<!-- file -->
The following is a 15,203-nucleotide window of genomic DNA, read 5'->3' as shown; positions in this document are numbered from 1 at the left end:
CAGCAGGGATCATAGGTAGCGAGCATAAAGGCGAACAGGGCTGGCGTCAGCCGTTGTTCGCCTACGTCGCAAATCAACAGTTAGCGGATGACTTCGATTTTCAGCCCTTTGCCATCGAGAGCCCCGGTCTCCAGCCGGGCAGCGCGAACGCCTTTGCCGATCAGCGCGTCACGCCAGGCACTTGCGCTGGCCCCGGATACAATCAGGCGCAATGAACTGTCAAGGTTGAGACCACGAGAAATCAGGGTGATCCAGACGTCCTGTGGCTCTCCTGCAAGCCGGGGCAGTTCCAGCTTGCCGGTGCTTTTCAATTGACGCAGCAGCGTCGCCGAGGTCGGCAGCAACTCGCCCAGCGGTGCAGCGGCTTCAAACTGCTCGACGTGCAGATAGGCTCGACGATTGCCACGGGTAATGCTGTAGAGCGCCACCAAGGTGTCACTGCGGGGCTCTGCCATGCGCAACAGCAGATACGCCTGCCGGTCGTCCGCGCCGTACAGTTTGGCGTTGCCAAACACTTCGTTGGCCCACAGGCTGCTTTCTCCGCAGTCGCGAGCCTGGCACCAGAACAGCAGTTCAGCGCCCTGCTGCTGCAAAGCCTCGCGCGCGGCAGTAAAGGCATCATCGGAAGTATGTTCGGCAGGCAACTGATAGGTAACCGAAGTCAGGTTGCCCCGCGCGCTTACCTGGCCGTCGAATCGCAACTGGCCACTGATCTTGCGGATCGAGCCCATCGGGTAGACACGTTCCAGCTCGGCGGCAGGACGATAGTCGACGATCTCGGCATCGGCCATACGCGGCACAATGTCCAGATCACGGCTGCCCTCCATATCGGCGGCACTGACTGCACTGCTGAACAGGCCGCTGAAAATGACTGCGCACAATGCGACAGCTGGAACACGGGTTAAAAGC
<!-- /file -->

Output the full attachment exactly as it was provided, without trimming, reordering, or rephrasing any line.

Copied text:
The following is a 15,203-nucleotide window of genomic DNA, read 5'->3' as shown; positions in this document are numbered from 1 at the left end:
CAGCAGGGATCATAGGTAGCGAGCATAAAGGCGAACAGGGCTGGCGTCAGCCGTTGTTCGCCTACGTCGCAAATCAACAGTTAGCGGATGACTTCGATTTTCAGCCCTTTGCCATCGAGAGCCCCGGTCTCCAGCCGGGCAGCGCGAACGCCTTTGCCGATCAGCGCGTCACGCCAGGCACTTGCGCTGGCCCCGGATACAATCAGGCGCAATGAACTGTCAAGGTTGAGACCACGAGAAATCAGGGTGATCCAGACGTCCTGTGGCTCTCCTGCAAGCCGGGGCAGTTCCAGCTTGCCGGTGCTTTTCAATTGACGCAGCAGCGTCGCCGAGGTCGGCAGCAACTCGCCCAGCGGTGCAGCGGCTTCAAACTGCTCGACGTGCAGATAGGCTCGACGATTGCCACGGGTAATGCTGTAGAGCGCCACCAAGGTGTCACTGCGGGGCTCTGCCATGCGCAACAGCAGATACGCCTGCCGGTCGTCCGCGCCGTACAGTTTGGCGTTGCCAAACACTTCGTTGGCCCACAGGCTGCTTTCTCCGCAGTCGCGAGCCTGGCACCAGAACAGCAGTTCAGCGCCCTGCTGCTGCAAAGCCTCGCGCGCGGCAGTAAAGGCATCATCGGAAGTATGTTCGGCAGGCAACTGATAGGTAACCGAAGTCAGGTTGCCCCGCGCGCTTACCTGGCCGTCGAATCGCAACTGGCCACTGATCTTGCGGATCGAGCCCATCGGGTAGACACGTTCCAGCTCGGCGGCAGGACGATAGTCGACGATCTCGGCATCGGCCATACGCGGCACAATGTCCAGATCACGGCTGCCCTCCATATCGGCGGCACTGACTGCACTGCTGAACAGGCCGCTGAAAATGACTGCGCACAATGCGACAGCTGGAACACGGGTTAAAAGC